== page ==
Bones and Silence (Dalziel and Pascoe 11) by Reginald Hill

Playing God…

😀 😀 😀 😀 😀

Bones and SilenceWhen Dalziel looks out of his window at the house opposite, he sees two men, one woman and a gun. He rushes over but by the time he gets there the woman is dead and the two men are adamant that she shot herself despite their attempts to prevent her. Dalziel doesn’t believe it – he saw the gun in the hand of one of the men. However when Pascoe arrives he’s less convinced – Dalziel has been drinking and how reliable is his evidence? Meantime, preparations are underway for a community performance of The York Mystery Plays, and the artistic director Eileen Chung thinks that Dalziel will be perfect to play the part of God. For the Devil, she wants to cast local builder Philip Swain – the widower of the dead woman and the man Dalziel claims was holding the gun…

For me, this is one of the very best in this great series not so much because of the murder plot, but because of the two side plots. Eileen Chung is a wonderful character, like Andy himself larger than life, glowing with self-confidence, and able to manipulate those around her to do as she wants. She is the focus of the lustful thoughts of most of the men she meets, and knows it, but women are also drawn to her by her kindness. Those in trouble especially seem to find a kind of strength simply from being in her company. Andy and she are like the two greatest gladiators in the arena, battling for supremacy, and it’s not at all clear who will win. Andy agrees to play God but Chung is going to discover that God has his own ideas about how his role should be performed!

The other side plot concerns anonymous letters Dalziel is receiving, probably from a woman, who tells him she plans to kill herself. She doesn’t want him to do anything about it – in fact she’s relying on him not to. She simply feels she wants to tell someone of her intention, and has picked on him as a kind of confessor because she believes his brashness means he won’t feel any responsibility when she dies. And Andy is indeed brash and believes that people are responsible for their own actions. But he passes the letters on to Pascoe, and Pascoe cares, perhaps too much. So while he is investigating the death of Gail Swain, Pascoe is also keeping an eye out for any woman who seems as if she may be at the end of her tether.

The three major characters are all given great parts in this ensemble piece – Dalziel, Pascoe and Wieldy, who by this point has become as essential to the series as the other two. Ellie, after her last outing when she really had taken her feminist stridency too far, to the point where it was endangering her relationship with Peter, has dialled back a bit for this one, becoming again the feisty but good-natured Ellie of old. But there are also lots of very well-drawn secondary characters in this one – Chung, of course, but also dried-up but still lustful Canon Horncastle, whose permission Chung needs to use the Cathedral grounds for her play, and his downtrodden wife, whom Chung quietly sets out to rescue. Philip Swain is one of Hill’s ambiguous possible villains/possible victims, and his secretary, Shirley Appleyard, defies her stolid appearance by having a razor-sharp mind, a tongue to match, and a predilection for discussing classic literature with Peter.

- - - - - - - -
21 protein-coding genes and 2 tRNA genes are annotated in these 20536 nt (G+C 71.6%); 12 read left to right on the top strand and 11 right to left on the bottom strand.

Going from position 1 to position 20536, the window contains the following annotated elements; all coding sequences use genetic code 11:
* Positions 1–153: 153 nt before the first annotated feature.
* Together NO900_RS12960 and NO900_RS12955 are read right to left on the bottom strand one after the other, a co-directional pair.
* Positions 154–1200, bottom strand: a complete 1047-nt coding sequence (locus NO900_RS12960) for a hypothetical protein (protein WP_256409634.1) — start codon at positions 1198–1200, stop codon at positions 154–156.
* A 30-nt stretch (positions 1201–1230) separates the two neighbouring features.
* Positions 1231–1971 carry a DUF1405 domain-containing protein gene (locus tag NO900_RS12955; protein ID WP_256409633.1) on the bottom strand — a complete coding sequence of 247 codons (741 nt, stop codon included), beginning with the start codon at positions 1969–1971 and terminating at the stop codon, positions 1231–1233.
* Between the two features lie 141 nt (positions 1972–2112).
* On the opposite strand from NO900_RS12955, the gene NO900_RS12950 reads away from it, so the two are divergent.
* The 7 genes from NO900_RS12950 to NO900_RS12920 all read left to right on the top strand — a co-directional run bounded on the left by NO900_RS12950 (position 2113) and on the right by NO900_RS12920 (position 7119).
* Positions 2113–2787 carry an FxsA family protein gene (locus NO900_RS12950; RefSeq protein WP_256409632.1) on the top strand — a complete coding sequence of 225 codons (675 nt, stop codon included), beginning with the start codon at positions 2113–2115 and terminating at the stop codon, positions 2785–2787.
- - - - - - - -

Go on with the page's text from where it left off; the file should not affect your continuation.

reginald hill
Reginald Hill

This one also has one of the most memorable climaxes of the whole series. The first time I read it I was shocked to my socks, and still find it intensely affecting even after multiple re-reads. I’m not sure that Hill wholly convinces me psychologically, but dramatically and literarily it’s superb. Is that intriguing enough for you to want to read it? I hope so! Although these books do all work better if you’ve read some of the earlier ones and become emotionally attached to the regulars, most of them work very well as standalones too, and this one does, I think. Hill is at the height of his powers by this point of the series, able to juggle humour, drama, pathos and tragedy seamlessly to give a full-colour panoramic view of his characters and the society they inhabit. As always, highly recommended!

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31 thoughts on “Bones and Silence (Dalziel and Pascoe 11) by Reginald Hill

    • Eileen Chung is one of his most memorable characters, I think – she really ought to be unlikeable because she’s wildly extroverted and self-confident, and yet everyone loves her, including the reader!

      Liked by 1 person

    • I’m sure I say this every time but because the first couple have dated quite a lot I do think this is a series that works better if you jump in a bit later and then work back once you’ve grown to like the characters.

      Liked by 1 person